Man's house becomes a museum, 100 years after his death
January 18, 2011 8:58 AM   Subscribe

In 1905, a rich French man named Louis Mantin died. He had no children, and had an unusual request in his will: keep his house untouched for 100 years, and then turn it into a museum (English-language link; BBC video). Welcome to the Maison Mantin of Alliers, France (French-language links). If you can't find it, it's right on the Cour des Bénédictins, right next to the surprisingly picturesque former prison (last two links are to images). You have to book ahead by phone.
posted by flibbertigibbet (16 comments total) 21 users marked this as a favorite
Love this kind of shit.
posted by Melismata at 9:19 AM on January 18, 2011

Here are the Maison and Mantin links translated into English in case you had as much difficulty in Mme Cormier's class as I did.
posted by vapidave at 9:26 AM on January 18, 2011 [1 favorite]

Leave it untouched, or keep it as if it were untouched?

I have to wonder because of the financial ramifications involved. Do you take your somewhat considerable fortune and invest it for 100 years, then take the resulting funds and use much to restore things that have not been cared for in the intervening time while leaving the rest to earn enough interest to sustain the museum and its staff indefinitely? Or is it more cost effective to employ people to dust and otherwise maintain the premises, which diminishes your initial investment capital somewhat, leaving you with exponentially less money but less of a restoration outlay (which will be made at costs based on 100 years of inflation, something unknowable to you).

Which is the more effective strategy? Does it depend on just how much money you have, and if so, where's the break-even point? Mutant? Anybody? Mutant?
posted by Eideteker at 9:42 AM on January 18, 2011 [2 favorites]

Foreigners and Experts go in
And through my place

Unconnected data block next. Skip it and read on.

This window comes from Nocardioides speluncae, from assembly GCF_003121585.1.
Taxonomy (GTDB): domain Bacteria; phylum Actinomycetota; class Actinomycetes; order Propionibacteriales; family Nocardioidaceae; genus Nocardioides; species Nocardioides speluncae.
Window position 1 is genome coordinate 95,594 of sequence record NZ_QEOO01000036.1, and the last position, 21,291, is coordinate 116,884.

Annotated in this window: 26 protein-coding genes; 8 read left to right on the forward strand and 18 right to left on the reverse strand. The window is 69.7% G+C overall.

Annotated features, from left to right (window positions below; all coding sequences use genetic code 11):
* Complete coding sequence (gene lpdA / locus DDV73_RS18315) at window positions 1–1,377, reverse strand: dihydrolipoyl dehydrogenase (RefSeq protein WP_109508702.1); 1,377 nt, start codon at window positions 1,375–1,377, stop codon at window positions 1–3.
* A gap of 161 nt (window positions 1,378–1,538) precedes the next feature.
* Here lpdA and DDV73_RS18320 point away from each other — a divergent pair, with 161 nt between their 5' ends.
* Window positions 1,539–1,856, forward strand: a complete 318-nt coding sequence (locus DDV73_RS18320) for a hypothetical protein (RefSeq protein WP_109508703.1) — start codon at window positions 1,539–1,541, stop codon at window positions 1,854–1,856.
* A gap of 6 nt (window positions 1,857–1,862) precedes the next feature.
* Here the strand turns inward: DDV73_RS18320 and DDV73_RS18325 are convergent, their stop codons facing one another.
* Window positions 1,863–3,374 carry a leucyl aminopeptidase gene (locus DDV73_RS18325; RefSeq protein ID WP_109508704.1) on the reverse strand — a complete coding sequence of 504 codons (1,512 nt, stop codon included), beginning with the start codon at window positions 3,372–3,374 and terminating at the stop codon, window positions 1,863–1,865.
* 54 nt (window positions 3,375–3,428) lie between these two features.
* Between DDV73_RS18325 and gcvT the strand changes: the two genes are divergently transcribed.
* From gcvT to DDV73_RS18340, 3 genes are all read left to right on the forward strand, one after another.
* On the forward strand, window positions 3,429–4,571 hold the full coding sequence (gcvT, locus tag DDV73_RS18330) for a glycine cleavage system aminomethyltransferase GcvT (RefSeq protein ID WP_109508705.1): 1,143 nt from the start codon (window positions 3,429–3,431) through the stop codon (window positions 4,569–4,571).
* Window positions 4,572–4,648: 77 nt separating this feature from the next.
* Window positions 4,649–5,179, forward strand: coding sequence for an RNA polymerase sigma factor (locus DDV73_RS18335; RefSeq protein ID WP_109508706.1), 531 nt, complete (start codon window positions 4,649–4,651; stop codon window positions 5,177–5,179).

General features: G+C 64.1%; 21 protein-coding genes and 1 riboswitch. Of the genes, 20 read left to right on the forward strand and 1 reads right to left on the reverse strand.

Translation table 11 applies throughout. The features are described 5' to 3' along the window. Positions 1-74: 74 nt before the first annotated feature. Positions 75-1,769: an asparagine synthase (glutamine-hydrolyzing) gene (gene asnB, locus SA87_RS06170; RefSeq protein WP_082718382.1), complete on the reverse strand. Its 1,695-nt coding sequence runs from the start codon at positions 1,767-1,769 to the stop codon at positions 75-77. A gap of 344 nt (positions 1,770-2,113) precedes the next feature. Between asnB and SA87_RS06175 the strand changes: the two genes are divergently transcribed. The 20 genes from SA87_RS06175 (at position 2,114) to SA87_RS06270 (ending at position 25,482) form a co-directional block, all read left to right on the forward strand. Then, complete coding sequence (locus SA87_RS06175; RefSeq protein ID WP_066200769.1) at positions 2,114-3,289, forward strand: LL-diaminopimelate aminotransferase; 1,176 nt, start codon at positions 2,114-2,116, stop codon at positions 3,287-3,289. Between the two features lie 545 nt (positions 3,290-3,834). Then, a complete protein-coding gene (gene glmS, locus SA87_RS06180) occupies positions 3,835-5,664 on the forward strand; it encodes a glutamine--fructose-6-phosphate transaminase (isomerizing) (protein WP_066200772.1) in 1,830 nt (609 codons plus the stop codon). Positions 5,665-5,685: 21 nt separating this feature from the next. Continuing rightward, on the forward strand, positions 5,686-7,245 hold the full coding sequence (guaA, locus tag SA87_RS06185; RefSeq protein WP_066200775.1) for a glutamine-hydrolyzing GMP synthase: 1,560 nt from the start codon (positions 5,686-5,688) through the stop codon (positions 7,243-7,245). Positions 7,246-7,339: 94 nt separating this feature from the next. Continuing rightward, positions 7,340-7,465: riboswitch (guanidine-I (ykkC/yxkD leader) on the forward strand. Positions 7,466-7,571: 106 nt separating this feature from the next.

Turn my home into a museum
Like the murder squad
They scan the room
For the well of inspiration
They don't tolerate ordinary folk
and folk look at me strange
But I'll give them this at least
They pay for what they eat
Visitors and peripherers never give
I just want room to live

posted by anazgnos at 9:42 AM on January 18, 2011

Eideteker: I can't imagine the inflation of restoration costs outpacing the awesome power of compounding. Particularly over 100 years. A initial outlay of $100 gets you over $5,000 at 4%.

I mean we're not talking about college tuition here.
posted by leotrotsky at 10:19 AM on January 18, 2011

As to preservation: so long as you winterize (i.e. drain the pipes), seal the windows and pull the curtains closed to stave off sun damage, most things will stay in pretty good shape.
posted by leotrotsky at 10:24 AM on January 18, 2011

Good thing it wasn't in Paris

Though me, I'm Melismata. Again.
posted by IndigoJones at 10:52 AM on January 18, 2011

Wow, so it is possible to buy immortality.
I met a traveller from an antique land
Who said: Two vast and trunkless legs of stone
Stand in the desert. Near them, on the sand,
Half sunk, a shattered visage lies, whose frown
And wrinkled lip, and sneer of cold command
Tell that its sculptor well those passions read
Which yet survive, stamped on these lifeless things,
The hand that mocked them and the heart that fed.
And on the pedestal these words appear:
"My name is Ozymandias, king of kings:
Look on my works, ye Mighty, and despair!"

Nothing beside remains. Round the decay
Of that colossal wreck, boundless and bare
The lone and level sands stretch far away.

--"Ozymandias", Percy Bysshe Shelley (1818)
posted by stbalbach at 11:21 AM on January 18, 2011 [1 favorite]

Oh, that's quite cool and only 100km away from me. Maybe I'll check it out. Thanks.
posted by carolr at 11:30 AM on January 18, 2011

I am adding this to my itinerary for my next trip to Europe. AWESOMESAUCE. Thank you!
posted by Sidhedevil at 12:55 PM on January 18, 2011

Sir John Soane bites his thumb at these Frenchie parvenus.
posted by tigrefacile at 1:55 PM on January 18, 2011

From the google translation of the Maison page:

A painstaking and daunting to revive a house worn by a long sleep. Roofs to floors, to the imposing staircase, all the woodwork was restored.
Traces and bruises of the past have been erased ornaments, fabrics and furniture that adorn the house.

An interesting combination of confused grammar and beautiful metaphors.
posted by ianhattwick at 5:05 PM on January 18, 2011

I'm confused. Did he pay to have somebody clean it regularly and maintain the place or did they just lock the doors and shutter the place for 100 years then spend the last six years cleaning it up?
posted by TooFewShoes at 5:34 PM on January 18, 2011

How did they keep Hermann Göring from busting down the door and stealing all the art, I wonder? Lots of questions, here.
posted by eegphalanges at 1:58 AM on January 19, 2011

I'm with Melismata. In a metaphorical sort of way. To the best of our knowledge, we've never met. (Though we will always have Paris).

We apologize for any confusion.
posted by IndigoJones at 5:24 PM on January 19, 2011

The National Geographic has just published a gallery of photos from the mansion, which includes a picture of what may be the single greatest knick knack produced by mankind.
posted by Kattullus at 10:56 AM on February 11, 2011

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